To protect the privacy of my family, I have to be vague, for which I hope you will forgive me. I’ve always been very open about the heartache of my daughter Sammi’s first eight years: the confusion and the instinct I had to push through it, the fear I had about her breathing and eating, the confidence I somehow found inside me to urge all of us forward to a real resolution to her challenges. As much as was age-appropriate, I have always asked Sammi what she felt comfortable sharing through this blog and through other writing. She wants the world to gain something from her journey, as do I.
But this last month, the heartache and the excruciating journey have belonged to my parents, and it has been dramatic, painful, and frightening on a physical level for them and on an emotional and spiritual level for all of us. It kept me away from home for most of the month, away from my husband and daughters and a million miles outside my comfort zone. It did not and cannot end well, but that is all I can say about it without betraying their privacy. Continue Reading…
I spent Valentine’s Day at O’Hare Airport, mostly.
That’s the punch line, but the lead-up is that my husband David — my organized, thoughtful, careful, good-planning husband — usually does everything logistical for our travel. He always has. There are these clear, colored plastic file folders into which he has, for at least the last couple of decades, placed copies of our boarding passes and hotel reservations, photocopies of our passports, printouts of hotel reservations, lists of things to do. They have neat notes in the margins, sometimes (“spoke with Marla at the front desk, they will have a Pack-n-Play ready, 7/16). I used to get frustrated that it seemed like this was the only thing he ever did when it came to our travel — I packed up the kids, canceled the mail, used up the milk in the fridge, made sure we had sunscreen, and on and on, a mountainous pile of tasks, while he sat in his office printing things — but the truth is that his jobs meant we would always get there and always had a place to stay and (usually) appropriate beds for everyone. Continue Reading…
There is so much waiting these days that I feel like I’m constantly trying to cross a street with unending traffic. There will be a break in it, eventually, but the cars are so close to each other that I can’t even see what’s on the other side.
During the month of November, my family waited for responses to my oldest daughter’s college applications (and we keep waiting as they trickle in). We waited for a family member to be well enough for surgery, then waited again while she recovered. We waited for news on new homes, on travel plans, on the progression of disease in someone we love. We waited for a flight, and another. We waited on work projects and proposals and to see if our oven was, indeed, broken. On so many of these things, there is still no resolution. So, we keep waiting.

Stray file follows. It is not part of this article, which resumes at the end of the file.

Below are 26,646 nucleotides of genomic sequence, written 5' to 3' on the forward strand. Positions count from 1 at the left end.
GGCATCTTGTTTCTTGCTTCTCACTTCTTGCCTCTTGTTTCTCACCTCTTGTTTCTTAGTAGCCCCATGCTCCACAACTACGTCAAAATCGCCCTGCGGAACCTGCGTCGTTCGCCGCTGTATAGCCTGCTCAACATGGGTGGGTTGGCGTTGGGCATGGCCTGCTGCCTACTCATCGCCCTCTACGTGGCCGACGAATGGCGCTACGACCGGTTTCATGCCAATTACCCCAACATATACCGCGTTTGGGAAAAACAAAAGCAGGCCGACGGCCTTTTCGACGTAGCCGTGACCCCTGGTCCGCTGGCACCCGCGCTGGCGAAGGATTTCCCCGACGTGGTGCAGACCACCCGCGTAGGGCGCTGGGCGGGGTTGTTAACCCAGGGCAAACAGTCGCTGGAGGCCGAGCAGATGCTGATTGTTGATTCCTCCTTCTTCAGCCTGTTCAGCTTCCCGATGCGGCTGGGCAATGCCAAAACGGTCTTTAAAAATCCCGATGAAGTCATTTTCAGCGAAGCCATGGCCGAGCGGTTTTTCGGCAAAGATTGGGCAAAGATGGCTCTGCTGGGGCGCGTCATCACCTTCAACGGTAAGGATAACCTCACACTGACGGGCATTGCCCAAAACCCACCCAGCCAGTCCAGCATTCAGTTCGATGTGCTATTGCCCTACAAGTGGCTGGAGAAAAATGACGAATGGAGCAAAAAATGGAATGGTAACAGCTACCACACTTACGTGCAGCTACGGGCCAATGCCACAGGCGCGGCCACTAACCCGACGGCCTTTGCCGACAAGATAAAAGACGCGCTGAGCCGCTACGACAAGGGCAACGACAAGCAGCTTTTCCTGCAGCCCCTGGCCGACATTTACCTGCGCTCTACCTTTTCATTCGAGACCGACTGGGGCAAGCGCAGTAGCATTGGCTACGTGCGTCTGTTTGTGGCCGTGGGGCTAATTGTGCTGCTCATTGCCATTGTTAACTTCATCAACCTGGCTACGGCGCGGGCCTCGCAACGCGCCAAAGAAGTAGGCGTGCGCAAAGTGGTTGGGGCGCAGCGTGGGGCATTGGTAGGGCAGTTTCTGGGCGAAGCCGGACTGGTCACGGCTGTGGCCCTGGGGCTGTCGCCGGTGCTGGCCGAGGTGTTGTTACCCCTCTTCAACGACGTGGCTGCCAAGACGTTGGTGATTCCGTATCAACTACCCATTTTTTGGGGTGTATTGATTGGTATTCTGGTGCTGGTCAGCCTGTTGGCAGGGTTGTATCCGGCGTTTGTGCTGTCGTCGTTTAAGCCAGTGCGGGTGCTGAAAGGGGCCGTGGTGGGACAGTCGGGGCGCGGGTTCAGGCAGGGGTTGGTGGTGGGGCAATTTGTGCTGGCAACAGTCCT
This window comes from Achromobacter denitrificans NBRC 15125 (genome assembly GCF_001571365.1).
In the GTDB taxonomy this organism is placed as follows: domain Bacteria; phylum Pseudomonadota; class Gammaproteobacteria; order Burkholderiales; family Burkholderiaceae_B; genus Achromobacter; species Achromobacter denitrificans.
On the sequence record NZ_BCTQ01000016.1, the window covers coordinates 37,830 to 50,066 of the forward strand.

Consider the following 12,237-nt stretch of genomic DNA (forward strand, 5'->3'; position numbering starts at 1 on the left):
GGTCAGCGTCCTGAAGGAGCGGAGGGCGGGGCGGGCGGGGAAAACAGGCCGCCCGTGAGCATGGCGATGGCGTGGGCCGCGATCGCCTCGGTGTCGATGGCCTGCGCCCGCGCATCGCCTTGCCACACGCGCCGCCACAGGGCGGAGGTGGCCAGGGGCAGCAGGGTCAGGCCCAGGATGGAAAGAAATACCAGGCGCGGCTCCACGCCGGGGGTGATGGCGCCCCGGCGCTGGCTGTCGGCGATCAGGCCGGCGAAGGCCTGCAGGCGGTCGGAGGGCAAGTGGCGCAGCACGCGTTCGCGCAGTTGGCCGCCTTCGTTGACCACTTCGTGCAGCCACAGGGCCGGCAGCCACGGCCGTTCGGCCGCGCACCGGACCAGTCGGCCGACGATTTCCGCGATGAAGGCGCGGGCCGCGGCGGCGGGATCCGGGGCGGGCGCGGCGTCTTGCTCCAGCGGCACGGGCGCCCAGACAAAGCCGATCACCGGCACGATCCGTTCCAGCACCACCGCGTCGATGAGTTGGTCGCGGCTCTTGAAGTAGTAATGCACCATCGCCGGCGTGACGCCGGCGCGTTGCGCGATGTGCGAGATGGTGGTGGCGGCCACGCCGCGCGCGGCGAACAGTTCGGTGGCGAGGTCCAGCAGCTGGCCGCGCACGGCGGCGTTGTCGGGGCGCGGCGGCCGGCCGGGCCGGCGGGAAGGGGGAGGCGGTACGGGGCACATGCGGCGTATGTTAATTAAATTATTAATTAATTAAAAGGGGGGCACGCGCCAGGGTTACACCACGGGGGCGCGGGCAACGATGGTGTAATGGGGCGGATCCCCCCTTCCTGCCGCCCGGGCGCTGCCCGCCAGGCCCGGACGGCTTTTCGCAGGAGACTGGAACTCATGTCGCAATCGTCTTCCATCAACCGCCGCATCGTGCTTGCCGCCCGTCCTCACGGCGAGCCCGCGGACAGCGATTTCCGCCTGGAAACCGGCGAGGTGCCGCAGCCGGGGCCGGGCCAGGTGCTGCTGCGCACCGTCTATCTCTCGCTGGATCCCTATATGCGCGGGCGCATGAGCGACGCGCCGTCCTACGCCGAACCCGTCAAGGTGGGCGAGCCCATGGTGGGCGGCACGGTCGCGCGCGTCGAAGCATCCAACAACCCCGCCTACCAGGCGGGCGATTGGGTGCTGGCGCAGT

Most of all, I’m waiting as my delightful, warm and excited new literary agent (Sharon Bowers, of Miller Bowers Griffin Literary Agency) holds onto a copy of my finally, finally finished book proposal and manuscript until the time is right to submit it to publishers. Before she agreed to represent me, I spent October waiting and waiting for a very talented but incredibly slow editor to send me her suggestions for changes to both those documents. As I waited for the editor and now wait for the agent, I am also waiting, staring at the sent mail in my inbox and the list of submitted essays on Submittable to get responses from the magazines in which I would love to publish. I’m just waiting waiting waiting, waiting waiting waiting, my muscles sore from waiting. Continue Reading…
She was sitting on the couch facing me when I opened the door to the apartment. In a deep-cut v-neck t-shirt, beaded necklaces dipping into her cleavage, my roommate asked me why I’d put the ironic knick-knack I loved back on top of the stereo speaker.
“Because I think it’s funny,” I said.
“But you know I hate it,” she answered, her fingernails pressing into her thighs.
“I know,” I answered her, clutching my backpack, “but you do a lot of things that I hate, too, and you don’t seem to care. Why should I?”
“So you put it up there for revenge?!” she asked, still sitting. I watched a patch of red begin to creep up from between her breasts into the v of her shirt.
“Basically, I guess?”
“You know,” she said, rubbing her hand along the knee of her jeans, “I sometimes come home at night when you’re sleeping, and I stand outside the door to your bedroom, and I have to force myself not to come in there and beat the shit out of you in your sleep.”
“You’re crazy,” I answered, staring at the french doors to my room, and then at her neck, which has grown crimson to match her chest. “That’s what a crazy person says.”